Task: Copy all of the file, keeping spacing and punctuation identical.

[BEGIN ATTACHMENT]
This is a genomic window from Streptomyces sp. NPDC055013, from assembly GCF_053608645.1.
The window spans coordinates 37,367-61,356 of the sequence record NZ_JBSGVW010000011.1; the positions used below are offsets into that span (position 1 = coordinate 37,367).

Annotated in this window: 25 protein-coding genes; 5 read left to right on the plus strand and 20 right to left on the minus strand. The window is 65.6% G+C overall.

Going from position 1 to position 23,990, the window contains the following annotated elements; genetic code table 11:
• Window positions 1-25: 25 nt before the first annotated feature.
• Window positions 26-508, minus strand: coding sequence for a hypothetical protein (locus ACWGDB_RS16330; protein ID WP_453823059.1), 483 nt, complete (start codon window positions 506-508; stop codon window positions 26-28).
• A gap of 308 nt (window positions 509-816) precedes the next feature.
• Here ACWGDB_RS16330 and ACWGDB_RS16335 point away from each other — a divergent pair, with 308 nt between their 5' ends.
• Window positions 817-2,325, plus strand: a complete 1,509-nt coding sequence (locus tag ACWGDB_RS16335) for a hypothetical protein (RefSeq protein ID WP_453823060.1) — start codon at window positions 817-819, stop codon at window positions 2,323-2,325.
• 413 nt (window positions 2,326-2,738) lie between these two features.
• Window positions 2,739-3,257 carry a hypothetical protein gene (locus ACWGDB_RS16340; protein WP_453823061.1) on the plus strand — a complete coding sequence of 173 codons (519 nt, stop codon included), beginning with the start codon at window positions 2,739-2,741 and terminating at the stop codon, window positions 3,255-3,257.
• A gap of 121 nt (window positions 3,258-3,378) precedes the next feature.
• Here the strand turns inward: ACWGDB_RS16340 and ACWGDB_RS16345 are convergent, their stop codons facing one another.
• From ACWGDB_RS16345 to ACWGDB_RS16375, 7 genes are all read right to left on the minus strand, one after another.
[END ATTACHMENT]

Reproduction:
This is a genomic window from Streptomyces sp. NPDC055013, from assembly GCF_053608645.1.
The window spans coordinates 37,367-61,356 of the sequence record NZ_JBSGVW010000011.1; the positions used below are offsets into that span (position 1 = coordinate 37,367).

Annotated in this window: 25 protein-coding genes; 5 read left to right on the plus strand and 20 right to left on the minus strand. The window is 65.6% G+C overall.

Going from position 1 to position 23,990, the window contains the following annotated elements; genetic code table 11:
• Window positions 1-25: 25 nt before the first annotated feature.
• Window positions 26-508, minus strand: coding sequence for a hypothetical protein (locus ACWGDB_RS16330; protein ID WP_453823059.1), 483 nt, complete (start codon window positions 506-508; stop codon window positions 26-28).
• A gap of 308 nt (window positions 509-816) precedes the next feature.
• Here ACWGDB_RS16330 and ACWGDB_RS16335 point away from each other — a divergent pair, with 308 nt between their 5' ends.
• Window positions 817-2,325, plus strand: a complete 1,509-nt coding sequence (locus tag ACWGDB_RS16335) for a hypothetical protein (RefSeq protein ID WP_453823060.1) — start codon at window positions 817-819, stop codon at window positions 2,323-2,325.
• 413 nt (window positions 2,326-2,738) lie between these two features.
• Window positions 2,739-3,257 carry a hypothetical protein gene (locus ACWGDB_RS16340; protein WP_453823061.1) on the plus strand — a complete coding sequence of 173 codons (519 nt, stop codon included), beginning with the start codon at window positions 2,739-2,741 and terminating at the stop codon, window positions 3,255-3,257.
• A gap of 121 nt (window positions 3,258-3,378) precedes the next feature.
• Here the strand turns inward: ACWGDB_RS16340 and ACWGDB_RS16345 are convergent, their stop codons facing one another.
• From ACWGDB_RS16345 to ACWGDB_RS16375, 7 genes are all read right to left on the minus strand, one after another.